If you've chosen to run Kafka with ZooKeeper, you will also need to consider how to secure ZooKeeper, as it stores a lot of important cluster configuration and security information, such as ACLs, the list of a cluster's broker members, and partition metadata, and if you are using Kafka's SASL/SCRAM provider for authorization—encrypted versions of user passwords. (Note that if you are using KRaft, you can skip this module entirely.)
Similar to Kafka, there are two ways to secure ZooKeeper: SSL and SASL. No matter which one you use, you’ll need to update your broker configuration with
zookeeper.set.acl=true, which makes sure that secure ACLs in ZooKeeper are associated with the metadata in ZooKeeper. These ACLs specify that the metadata can be read by everyone but only changed by the brokers. Sensitive metadata, such as SCRAM credentials, is an exception: it can only be read by the brokers by default.
SSL client authentication in ZooKeeper uses certificates to authenticate ZooKeeper to brokers and vice versa. There is one difference, however, between the usual Kafka SSL authentication and the SSL here: each broker (as well as CLI tool) accessing ZooKeeper must use the same certificate “Distinguished Name” when accessing it. A certificate’s Distinguished Name is part of the identifying information used to create a certificate. Essentially, the ZooKeeper ACL includes its Distinguished Name and will only authorize brokers with the same one (it will authenticate brokers with other Distinguished Names but will only authorize brokers with the correct one).
A Distinguished Name usually includes the hostname of the entity to which it has been issued, so as to allow the server (ZooKeeper in this case) to verify the hostname. So if you have multiple brokers on multiple machines (i.e., with different hostnames), you may find that they are unable to access ZooKeeper.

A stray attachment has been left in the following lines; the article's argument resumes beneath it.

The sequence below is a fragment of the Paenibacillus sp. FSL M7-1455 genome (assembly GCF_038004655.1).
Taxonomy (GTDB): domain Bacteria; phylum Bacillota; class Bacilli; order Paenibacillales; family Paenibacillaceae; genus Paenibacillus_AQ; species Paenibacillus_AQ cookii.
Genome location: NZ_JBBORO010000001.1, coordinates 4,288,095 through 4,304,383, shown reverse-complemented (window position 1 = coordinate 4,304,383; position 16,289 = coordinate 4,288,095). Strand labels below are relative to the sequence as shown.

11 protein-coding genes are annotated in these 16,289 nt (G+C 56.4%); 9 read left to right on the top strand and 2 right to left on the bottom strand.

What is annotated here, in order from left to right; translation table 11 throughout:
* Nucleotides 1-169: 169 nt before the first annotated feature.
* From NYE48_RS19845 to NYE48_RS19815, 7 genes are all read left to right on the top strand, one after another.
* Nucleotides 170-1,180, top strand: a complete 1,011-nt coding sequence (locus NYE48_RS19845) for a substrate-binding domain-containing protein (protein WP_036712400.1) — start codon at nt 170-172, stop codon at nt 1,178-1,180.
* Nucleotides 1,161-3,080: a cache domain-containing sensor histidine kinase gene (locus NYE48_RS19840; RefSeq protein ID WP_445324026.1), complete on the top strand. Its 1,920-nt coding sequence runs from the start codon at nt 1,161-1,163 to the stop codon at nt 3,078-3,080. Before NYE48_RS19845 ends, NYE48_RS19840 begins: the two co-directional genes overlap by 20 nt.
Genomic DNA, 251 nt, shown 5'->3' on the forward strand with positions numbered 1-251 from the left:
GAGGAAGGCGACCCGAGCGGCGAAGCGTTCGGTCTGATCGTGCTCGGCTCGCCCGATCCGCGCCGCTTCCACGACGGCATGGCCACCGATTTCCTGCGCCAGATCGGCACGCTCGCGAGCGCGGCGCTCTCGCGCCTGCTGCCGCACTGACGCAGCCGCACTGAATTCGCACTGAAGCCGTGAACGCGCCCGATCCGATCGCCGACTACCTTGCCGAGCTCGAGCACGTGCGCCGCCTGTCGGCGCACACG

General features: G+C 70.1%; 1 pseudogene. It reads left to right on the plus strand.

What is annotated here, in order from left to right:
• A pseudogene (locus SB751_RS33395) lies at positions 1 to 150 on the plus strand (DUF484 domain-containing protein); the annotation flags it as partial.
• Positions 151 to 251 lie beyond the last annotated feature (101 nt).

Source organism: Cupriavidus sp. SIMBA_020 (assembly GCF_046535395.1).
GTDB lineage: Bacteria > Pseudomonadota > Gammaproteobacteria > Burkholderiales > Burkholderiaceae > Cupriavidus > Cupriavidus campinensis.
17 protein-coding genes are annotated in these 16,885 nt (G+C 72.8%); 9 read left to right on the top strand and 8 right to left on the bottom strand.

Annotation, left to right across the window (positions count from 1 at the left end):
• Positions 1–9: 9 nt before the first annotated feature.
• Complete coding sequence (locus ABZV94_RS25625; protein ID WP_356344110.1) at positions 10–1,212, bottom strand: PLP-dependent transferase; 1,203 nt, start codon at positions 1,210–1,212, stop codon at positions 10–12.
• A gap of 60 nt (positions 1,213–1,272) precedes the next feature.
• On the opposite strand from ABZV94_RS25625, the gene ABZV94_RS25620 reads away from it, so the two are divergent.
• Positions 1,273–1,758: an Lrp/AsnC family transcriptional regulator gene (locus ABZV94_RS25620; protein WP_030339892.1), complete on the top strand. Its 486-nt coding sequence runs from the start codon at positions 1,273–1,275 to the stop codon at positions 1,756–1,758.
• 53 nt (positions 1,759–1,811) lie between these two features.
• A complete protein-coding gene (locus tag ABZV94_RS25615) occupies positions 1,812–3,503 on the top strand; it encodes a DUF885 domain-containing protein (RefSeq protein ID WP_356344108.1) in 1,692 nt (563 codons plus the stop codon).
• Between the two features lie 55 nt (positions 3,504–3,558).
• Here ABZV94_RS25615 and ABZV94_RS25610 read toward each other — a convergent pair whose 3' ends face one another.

The solution to this problem is either to use a wildcard certificate (which includes a wildcard in the hostname), or to use a certificate with a single hostname plus a subject alternative name (SAN), which includes a list of all of the hostnames of the brokers in the cluster. The single hostname will be used in the ACL, while the SAN allows ZooKeeper to verify the actual hostname of the broker.
Similar to Kafka, ZooKeeper supports SASL, which you are most likely to use if you need to integrate with an existing Kerberos server, such as Active Directory. For SASL, you should ensure that connections from Kafka brokers to ZooKeeper are encrypted with TLS but not authenticated by setting
ssl.clientAuth=none in your ZooKeeper configuration. This lets clients connect to ZooKeeper using a TLS-encrypted connection but without a certificate. With SASL for Kerberos, the problem of using the same identity for all brokers for ACL and authorization purposes is easily solved, you just have to make sure that the ZooKeeper client file on each broker is configured with the same principal.
SSL has some administrative overhead but is the most popular and is probably the easiest option to use. SASL of course makes sense if you need to integrate with an existing Kerberos server. You can actually use both, however, use SSL for authentication and use SASL to determine access and grant authorization. This has the benefit of clients not needing to use the same Distinguished Name and thus you won't have to set a unique subject alternative name (SAN).
Although the measures we've discussed in this module will help secure ZooKeeper, a final recommendation is to use network segmentation. This way only your brokers and administrative tools will have access to ZooKeeper.
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